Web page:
In particular the principle is a safeguard that ‘creditors should have a right to compensation where they do not receive at a minimum what they would have received in a liquidation of the firm under the applicable insolvency regime’. (Key Attribute 5.2; FSB 2014). [6]

Subordination can be achieved via contract, statute or by issuance out of a parent company that does not have excluded liabilities on its balance sheet (structural subordination). G-SIBs can claim some limited exemptions from the subordination rule. [7]

These findings do not include emerging market economy G-SIBs and do not account for the impact of any possible exclusions to the eligibility rules that are permitted. [8]

Footnotes Box A

Note that the Key Attributes does not prohibit public solvency support in resolution (i.e. using public funds). Rather, resolution frameworks (and individual SIFIs' resolution plans) should not rely on public support and not create an expectation that such support will be available. Where public funding is required to accomplish orderly resolution, it should be temporary and include provisions to recover any losses incurred from shareholders and unsecured creditors or, if necessary, from the wider financial system (Key Attribute 6, FSB 2014). [a1]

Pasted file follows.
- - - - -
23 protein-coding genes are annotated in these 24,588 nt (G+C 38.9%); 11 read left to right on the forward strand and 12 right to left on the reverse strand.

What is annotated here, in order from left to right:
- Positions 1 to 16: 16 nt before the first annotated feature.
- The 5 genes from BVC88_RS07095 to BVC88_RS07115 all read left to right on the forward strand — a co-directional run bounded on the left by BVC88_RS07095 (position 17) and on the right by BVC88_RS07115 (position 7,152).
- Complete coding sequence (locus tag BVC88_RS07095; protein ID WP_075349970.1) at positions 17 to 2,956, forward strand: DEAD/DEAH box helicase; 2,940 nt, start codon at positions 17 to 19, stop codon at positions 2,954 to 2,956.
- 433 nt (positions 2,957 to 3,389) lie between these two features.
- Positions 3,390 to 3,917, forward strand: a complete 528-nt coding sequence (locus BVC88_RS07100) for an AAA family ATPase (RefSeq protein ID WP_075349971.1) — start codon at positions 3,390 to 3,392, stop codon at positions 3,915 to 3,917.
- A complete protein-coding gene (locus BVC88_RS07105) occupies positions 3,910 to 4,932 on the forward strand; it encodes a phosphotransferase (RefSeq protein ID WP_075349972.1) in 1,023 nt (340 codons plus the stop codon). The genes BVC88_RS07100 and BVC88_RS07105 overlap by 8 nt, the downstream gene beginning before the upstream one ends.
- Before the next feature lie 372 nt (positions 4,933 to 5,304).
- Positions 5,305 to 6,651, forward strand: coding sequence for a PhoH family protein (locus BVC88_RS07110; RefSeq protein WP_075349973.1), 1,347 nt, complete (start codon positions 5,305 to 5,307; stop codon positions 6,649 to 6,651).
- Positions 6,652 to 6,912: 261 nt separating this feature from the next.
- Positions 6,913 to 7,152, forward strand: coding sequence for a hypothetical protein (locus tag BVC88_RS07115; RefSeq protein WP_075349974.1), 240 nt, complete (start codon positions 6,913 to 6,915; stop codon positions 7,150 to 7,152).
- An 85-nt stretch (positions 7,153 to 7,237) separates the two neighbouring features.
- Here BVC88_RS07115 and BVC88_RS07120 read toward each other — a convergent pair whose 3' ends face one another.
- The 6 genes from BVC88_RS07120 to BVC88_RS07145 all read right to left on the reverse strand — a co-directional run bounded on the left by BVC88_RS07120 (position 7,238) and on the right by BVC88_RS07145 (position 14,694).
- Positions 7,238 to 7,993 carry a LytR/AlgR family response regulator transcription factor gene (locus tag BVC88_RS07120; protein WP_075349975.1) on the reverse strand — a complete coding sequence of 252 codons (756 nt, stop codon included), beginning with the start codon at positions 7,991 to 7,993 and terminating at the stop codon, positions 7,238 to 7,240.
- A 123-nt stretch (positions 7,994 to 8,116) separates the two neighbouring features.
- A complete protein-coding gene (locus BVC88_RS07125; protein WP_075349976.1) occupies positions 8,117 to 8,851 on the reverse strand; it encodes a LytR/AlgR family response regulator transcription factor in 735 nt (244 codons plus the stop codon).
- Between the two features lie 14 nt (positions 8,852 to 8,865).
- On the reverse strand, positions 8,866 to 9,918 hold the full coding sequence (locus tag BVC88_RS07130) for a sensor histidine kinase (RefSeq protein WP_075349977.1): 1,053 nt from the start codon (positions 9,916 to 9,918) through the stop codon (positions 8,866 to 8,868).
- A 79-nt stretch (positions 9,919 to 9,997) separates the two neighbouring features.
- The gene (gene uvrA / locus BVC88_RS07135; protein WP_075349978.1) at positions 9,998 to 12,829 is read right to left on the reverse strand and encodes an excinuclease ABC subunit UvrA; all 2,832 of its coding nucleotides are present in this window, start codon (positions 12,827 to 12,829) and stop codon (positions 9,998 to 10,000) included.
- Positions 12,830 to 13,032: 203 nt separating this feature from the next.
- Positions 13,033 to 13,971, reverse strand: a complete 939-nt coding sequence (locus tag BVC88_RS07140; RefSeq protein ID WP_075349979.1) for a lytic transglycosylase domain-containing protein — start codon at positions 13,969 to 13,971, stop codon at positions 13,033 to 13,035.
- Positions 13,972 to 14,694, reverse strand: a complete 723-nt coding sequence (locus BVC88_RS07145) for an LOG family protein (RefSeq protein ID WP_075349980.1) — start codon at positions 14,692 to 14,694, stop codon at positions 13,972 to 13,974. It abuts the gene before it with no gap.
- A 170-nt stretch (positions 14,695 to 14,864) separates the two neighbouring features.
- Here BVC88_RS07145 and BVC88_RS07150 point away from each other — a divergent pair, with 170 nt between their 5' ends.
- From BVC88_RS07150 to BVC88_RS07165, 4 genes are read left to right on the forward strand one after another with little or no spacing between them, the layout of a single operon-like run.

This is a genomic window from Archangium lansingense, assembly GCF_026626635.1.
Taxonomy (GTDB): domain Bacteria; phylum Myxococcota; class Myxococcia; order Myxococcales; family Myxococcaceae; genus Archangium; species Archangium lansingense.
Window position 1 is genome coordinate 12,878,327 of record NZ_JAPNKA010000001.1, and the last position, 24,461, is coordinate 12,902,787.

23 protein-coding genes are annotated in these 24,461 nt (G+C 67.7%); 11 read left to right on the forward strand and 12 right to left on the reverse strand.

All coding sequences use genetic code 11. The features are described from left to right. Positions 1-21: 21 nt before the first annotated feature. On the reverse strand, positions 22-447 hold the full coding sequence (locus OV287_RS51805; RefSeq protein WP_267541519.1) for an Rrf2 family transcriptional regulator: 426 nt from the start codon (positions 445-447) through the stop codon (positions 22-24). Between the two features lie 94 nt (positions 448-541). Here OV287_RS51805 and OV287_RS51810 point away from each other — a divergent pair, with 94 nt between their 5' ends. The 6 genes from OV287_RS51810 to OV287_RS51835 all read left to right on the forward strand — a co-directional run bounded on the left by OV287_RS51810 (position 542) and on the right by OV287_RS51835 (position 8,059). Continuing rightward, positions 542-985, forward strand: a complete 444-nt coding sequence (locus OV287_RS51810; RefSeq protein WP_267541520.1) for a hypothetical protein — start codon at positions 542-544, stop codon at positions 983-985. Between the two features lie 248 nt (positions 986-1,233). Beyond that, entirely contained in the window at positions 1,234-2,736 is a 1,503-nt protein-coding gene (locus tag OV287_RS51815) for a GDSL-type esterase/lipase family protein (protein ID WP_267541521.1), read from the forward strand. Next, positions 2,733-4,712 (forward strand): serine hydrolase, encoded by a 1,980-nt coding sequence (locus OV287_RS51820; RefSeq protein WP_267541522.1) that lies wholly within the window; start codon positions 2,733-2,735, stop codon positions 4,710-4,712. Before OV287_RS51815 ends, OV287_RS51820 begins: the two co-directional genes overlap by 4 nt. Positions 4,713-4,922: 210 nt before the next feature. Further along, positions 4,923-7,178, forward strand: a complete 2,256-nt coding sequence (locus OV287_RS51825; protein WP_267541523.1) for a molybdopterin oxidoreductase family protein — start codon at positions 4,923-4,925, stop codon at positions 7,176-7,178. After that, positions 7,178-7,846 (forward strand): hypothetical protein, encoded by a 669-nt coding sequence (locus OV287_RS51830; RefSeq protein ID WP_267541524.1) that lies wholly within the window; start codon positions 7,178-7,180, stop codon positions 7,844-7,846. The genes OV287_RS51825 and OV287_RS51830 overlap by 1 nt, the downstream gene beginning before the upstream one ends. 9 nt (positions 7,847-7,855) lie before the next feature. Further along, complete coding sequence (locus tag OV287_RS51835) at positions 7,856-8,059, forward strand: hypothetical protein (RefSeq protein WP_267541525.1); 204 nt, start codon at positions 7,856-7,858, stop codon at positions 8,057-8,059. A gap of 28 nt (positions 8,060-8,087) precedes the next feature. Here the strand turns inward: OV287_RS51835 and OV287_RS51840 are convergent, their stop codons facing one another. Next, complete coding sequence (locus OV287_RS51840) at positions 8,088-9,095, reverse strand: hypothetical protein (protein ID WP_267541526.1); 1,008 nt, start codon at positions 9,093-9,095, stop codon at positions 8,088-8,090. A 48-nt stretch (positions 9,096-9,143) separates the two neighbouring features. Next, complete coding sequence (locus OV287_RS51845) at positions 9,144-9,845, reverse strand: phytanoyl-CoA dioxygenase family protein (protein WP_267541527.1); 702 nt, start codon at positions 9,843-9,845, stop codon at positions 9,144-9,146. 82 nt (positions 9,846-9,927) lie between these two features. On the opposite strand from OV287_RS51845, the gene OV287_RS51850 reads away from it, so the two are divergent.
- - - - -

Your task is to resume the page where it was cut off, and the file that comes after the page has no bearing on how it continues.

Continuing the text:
Neither SPE or MPE resolution strategies preclude the possibility that some subsidiaries might not perform critical functions that are material to the survival of the G-SIB group. Resolution plans could include provisions for such subsidiaries to be sold off or wound up in resolution. [a2]


Australian Government (2015), Improving Australia's Financial System: Government Response to the Financial System Inquiry, Commonwealth of Australia, Canberra.

BCBS (Basel Committee on Banking Supervision) (2014), Basel III Leverage Ratio Framework and Disclosure Requirements, Bank for International Settlements, Basel, January.